Investing is an option for you if you have some savings and are okay with taking a bit of a gamble on the chance that your investment will earn you more money than a typical savings account, CD, or other savings account. In short, you are buying an investment that you hopefully will be able to sell at a profit later. Investments are things like stocks, bonds, mutual funds and annuities.



Debt - or loans - can help you buy things you wouldn't otherwise be able to afford, or which would take a very long time to save for (like a house). Only about 25% of Americans are debt-free. Avoiding debt int he first place is the easiest way to stay debt-free, but it can require careful planning and persistence. 

Credit & Credit Scores

A credit score or credit rating is a number that lenders will use to figure out if you are likely to pay back the money you borrowed (see Debt). If you have a "good" score, you are more likely to be able to borrow money, to be able to borrow more money, and to borrow it at a lower interest rate - meaning it will cost you less in the long-run. 


In the U.S. people typically live an average of 20 years after retirement. If you aren't working - whether by choice or because ailing health makes it harder to work -- how do you pay the bills? Learn more with these resources. 


Mortgages are a loan that is secured by property you may own, like a house or a condo. In agreement for the loan, you agree that if you don't pay it back, the lender can take your property. Many people buy their first home with a mortgage of 20-30 years and pay it off over time, but people can also take out a mortgage on a paid-off home. 

Financial Justice

Fines, fees, and criminalization around these, has a disproportionate affect and impact on poor Americans. Find out more about financial justice, and what you can do about it. 

Teen Money Q&A

Scholarship Tools

The following databases can help you find scholarships to pay for college:

College Board Scholarship Search

Find scholarships, other financial aid and internships from more than 2,200 programs, totaling nearly $6 billion. Enter as much information as possible to find the most matches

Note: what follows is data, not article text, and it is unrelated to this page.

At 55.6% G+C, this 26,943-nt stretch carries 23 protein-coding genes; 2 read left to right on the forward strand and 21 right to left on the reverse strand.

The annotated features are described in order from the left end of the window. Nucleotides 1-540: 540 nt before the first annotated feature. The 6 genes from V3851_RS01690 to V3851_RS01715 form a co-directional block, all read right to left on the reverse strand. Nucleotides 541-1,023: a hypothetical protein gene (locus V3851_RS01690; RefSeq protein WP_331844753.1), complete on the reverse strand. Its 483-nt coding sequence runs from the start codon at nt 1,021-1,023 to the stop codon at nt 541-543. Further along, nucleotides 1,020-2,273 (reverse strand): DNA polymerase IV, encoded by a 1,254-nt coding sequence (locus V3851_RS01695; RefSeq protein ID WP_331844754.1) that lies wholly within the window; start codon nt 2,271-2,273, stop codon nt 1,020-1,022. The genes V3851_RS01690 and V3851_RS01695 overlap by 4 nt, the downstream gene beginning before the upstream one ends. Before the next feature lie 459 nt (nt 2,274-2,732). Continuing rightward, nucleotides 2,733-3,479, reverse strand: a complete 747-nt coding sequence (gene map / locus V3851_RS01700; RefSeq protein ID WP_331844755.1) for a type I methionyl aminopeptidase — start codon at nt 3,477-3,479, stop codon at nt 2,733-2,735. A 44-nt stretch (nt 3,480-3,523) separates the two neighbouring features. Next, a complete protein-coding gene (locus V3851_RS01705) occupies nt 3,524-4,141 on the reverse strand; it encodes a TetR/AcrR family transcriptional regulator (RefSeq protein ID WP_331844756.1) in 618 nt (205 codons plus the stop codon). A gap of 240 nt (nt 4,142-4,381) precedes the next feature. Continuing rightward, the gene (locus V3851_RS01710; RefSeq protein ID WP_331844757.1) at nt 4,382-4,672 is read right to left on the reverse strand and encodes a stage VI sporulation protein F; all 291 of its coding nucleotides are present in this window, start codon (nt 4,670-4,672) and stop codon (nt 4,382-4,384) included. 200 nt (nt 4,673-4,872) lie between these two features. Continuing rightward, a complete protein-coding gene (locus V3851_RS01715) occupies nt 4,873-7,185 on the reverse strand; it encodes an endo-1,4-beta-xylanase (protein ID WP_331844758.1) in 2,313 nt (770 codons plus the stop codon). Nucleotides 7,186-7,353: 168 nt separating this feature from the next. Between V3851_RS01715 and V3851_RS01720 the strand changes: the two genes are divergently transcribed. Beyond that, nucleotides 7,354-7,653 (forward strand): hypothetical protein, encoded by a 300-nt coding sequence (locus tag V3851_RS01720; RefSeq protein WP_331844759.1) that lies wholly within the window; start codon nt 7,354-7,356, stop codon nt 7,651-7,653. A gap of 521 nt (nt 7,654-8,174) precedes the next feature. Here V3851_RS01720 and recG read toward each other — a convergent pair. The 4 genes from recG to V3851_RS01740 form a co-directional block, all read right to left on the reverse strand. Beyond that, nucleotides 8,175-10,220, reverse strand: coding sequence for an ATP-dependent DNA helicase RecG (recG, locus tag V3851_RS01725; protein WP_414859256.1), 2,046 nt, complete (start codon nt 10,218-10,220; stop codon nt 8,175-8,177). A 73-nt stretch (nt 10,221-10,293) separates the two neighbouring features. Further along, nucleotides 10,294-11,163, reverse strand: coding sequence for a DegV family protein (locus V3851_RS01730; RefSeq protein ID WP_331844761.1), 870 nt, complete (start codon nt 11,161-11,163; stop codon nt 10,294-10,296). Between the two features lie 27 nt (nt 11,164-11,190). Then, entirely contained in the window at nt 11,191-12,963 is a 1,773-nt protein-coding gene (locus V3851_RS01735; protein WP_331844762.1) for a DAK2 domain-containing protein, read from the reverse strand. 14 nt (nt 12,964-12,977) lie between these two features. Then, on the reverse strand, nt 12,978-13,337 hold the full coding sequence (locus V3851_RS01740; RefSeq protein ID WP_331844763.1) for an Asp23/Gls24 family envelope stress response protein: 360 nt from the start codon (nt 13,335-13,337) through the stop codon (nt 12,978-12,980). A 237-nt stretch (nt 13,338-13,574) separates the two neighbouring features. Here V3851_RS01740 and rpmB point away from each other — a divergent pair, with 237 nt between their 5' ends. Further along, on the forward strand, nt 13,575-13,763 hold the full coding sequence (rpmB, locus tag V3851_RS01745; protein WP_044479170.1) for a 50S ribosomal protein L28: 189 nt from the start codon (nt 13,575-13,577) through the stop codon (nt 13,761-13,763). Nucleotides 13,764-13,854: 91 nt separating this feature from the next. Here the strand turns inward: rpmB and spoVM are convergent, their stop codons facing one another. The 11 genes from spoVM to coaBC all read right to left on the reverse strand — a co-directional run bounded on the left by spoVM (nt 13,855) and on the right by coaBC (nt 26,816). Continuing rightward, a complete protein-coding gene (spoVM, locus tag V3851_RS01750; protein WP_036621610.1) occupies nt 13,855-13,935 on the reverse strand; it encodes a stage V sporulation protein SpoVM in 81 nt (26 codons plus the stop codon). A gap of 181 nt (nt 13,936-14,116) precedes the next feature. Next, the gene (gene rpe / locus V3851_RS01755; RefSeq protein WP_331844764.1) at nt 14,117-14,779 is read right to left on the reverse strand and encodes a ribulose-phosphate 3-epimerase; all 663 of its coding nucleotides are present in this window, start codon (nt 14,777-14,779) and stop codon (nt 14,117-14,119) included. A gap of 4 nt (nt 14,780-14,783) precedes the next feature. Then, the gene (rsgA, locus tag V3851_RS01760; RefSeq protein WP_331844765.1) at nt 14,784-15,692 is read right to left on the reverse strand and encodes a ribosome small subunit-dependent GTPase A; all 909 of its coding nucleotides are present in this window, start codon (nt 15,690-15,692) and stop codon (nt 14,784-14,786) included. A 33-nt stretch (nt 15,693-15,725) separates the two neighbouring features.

FastWeb's Scholarship Search

Database includes scholarships from many U.S. universities. Current college students can find the scholarships their school offers, or you can browse scholarships offered by a specific university.

Peterson's Scholarship Search

Peterson's scholarship search tool allows you to filter available scholarships by school type, ethnicity, gender, field of study, state of residence, award type, and more.

Austin Amateur Radio Club Scholarships

If you're into STEM and are willing to get your amateur radio license, that can translate to between $5-25,000 in scholarships from the AARC, which gives out $150,000 in scholarships to Austin area students each year.

CapEx Scholarship Search

Requires you to make an account, but then allows you to search a large database of possible scholarships to apply for.

Teen Curator

Muna B. 

Age 17 |  Pflugerville, TX

I’m so excited to be working with Austin Public Library on helping y'all understand personal finance. I really wanted to work on something like this because, growing up, I was told how important managing money was but I wasn’t sure where to start. I hope these resources serve as a guide on where to start, and more importantly I hope that each and every one of you are empowered by the knowledge you gain about YOUR money. 

Books to help you manage your money